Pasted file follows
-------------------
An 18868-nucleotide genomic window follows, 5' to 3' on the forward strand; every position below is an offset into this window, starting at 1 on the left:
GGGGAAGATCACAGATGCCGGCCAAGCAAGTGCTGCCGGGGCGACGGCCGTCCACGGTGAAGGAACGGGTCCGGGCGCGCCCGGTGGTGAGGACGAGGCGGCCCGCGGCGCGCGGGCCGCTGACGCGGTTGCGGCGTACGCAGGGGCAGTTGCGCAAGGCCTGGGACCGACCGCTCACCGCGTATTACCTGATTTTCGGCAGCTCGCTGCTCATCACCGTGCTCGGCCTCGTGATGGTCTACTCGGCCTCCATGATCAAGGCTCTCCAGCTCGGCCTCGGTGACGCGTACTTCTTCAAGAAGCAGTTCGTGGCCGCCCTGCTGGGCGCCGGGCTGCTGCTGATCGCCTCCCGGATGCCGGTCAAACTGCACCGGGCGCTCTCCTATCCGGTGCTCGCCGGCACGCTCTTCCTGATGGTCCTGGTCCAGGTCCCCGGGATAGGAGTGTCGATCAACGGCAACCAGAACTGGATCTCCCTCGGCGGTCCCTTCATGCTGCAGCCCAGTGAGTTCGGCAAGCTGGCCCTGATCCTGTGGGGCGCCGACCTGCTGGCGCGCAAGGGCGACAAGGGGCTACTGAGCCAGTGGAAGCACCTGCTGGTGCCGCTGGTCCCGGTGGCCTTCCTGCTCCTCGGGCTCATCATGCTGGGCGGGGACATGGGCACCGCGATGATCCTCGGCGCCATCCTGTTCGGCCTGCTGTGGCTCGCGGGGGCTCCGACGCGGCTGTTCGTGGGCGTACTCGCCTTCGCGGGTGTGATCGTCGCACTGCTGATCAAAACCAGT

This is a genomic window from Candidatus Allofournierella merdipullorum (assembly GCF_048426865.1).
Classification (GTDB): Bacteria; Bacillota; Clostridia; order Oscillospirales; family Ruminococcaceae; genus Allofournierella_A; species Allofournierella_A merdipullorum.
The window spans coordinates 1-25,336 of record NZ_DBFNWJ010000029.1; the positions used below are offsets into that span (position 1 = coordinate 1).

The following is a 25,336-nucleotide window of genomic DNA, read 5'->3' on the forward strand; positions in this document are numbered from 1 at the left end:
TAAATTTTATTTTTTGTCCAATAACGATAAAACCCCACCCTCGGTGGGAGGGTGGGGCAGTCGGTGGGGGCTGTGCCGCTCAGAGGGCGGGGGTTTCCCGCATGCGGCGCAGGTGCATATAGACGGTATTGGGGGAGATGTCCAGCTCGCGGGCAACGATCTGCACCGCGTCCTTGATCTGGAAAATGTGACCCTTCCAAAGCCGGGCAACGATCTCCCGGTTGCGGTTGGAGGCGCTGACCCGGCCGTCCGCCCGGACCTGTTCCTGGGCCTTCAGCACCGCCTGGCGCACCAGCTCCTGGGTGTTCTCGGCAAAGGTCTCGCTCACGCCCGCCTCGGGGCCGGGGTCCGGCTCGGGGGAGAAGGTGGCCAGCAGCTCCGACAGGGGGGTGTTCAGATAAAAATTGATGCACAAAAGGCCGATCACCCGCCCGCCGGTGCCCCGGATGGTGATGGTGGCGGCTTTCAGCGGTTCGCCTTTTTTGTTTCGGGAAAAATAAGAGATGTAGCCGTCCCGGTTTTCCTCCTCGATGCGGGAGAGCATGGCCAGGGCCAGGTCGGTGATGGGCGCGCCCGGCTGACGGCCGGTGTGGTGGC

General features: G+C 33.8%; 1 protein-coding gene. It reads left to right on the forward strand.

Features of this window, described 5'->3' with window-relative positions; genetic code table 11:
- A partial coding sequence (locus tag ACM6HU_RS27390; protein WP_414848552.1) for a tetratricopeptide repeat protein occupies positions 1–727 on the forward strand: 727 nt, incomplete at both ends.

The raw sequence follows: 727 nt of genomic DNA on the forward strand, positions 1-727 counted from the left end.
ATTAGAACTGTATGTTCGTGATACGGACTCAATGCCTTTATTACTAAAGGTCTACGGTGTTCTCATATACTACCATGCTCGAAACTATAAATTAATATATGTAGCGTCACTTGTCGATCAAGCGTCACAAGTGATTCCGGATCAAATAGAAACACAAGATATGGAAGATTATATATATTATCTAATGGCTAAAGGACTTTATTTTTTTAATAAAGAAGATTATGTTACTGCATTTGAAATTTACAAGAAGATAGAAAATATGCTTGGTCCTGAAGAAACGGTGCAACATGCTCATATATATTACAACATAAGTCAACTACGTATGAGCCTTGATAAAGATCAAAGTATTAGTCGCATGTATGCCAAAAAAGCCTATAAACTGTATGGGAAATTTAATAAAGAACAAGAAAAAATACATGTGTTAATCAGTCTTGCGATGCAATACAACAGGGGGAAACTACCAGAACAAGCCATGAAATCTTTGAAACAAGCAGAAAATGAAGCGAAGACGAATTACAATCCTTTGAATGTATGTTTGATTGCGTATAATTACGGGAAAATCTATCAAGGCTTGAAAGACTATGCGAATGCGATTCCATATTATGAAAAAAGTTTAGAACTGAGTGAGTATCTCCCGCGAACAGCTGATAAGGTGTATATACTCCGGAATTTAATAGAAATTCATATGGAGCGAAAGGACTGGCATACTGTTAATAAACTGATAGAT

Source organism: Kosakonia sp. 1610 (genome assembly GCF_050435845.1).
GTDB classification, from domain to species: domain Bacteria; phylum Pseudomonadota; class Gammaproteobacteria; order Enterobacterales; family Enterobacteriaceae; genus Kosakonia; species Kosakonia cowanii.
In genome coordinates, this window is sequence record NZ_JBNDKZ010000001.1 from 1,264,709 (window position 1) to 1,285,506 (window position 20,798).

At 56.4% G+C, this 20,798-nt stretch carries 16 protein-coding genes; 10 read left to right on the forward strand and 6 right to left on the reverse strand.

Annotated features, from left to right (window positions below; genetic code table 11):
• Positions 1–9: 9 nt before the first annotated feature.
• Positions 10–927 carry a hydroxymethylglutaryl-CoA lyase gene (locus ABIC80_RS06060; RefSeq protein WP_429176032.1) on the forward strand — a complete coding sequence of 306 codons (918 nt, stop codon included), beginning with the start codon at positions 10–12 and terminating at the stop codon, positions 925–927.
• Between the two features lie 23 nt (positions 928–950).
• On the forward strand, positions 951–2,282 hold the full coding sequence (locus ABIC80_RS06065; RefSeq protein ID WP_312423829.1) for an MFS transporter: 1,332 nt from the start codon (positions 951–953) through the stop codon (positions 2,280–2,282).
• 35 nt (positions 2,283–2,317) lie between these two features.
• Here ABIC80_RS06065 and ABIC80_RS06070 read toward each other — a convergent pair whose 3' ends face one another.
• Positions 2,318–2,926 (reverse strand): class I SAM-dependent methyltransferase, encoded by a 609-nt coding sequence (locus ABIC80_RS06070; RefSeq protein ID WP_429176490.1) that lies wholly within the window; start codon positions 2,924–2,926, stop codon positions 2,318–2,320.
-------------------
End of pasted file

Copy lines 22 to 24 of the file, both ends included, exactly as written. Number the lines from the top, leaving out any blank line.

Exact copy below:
• 35 nt (positions 2,283–2,317) lie between these two features.
• Here ABIC80_RS06065 and ABIC80_RS06070 read toward each other — a convergent pair whose 3' ends face one another.
• Positions 2,318–2,926 (reverse strand): class I SAM-dependent methyltransferase, encoded by a 609-nt coding sequence (locus ABIC80_RS06070; RefSeq protein ID WP_429176490.1) that lies wholly within the window; start codon positions 2,924–2,926, stop codon positions 2,318–2,320.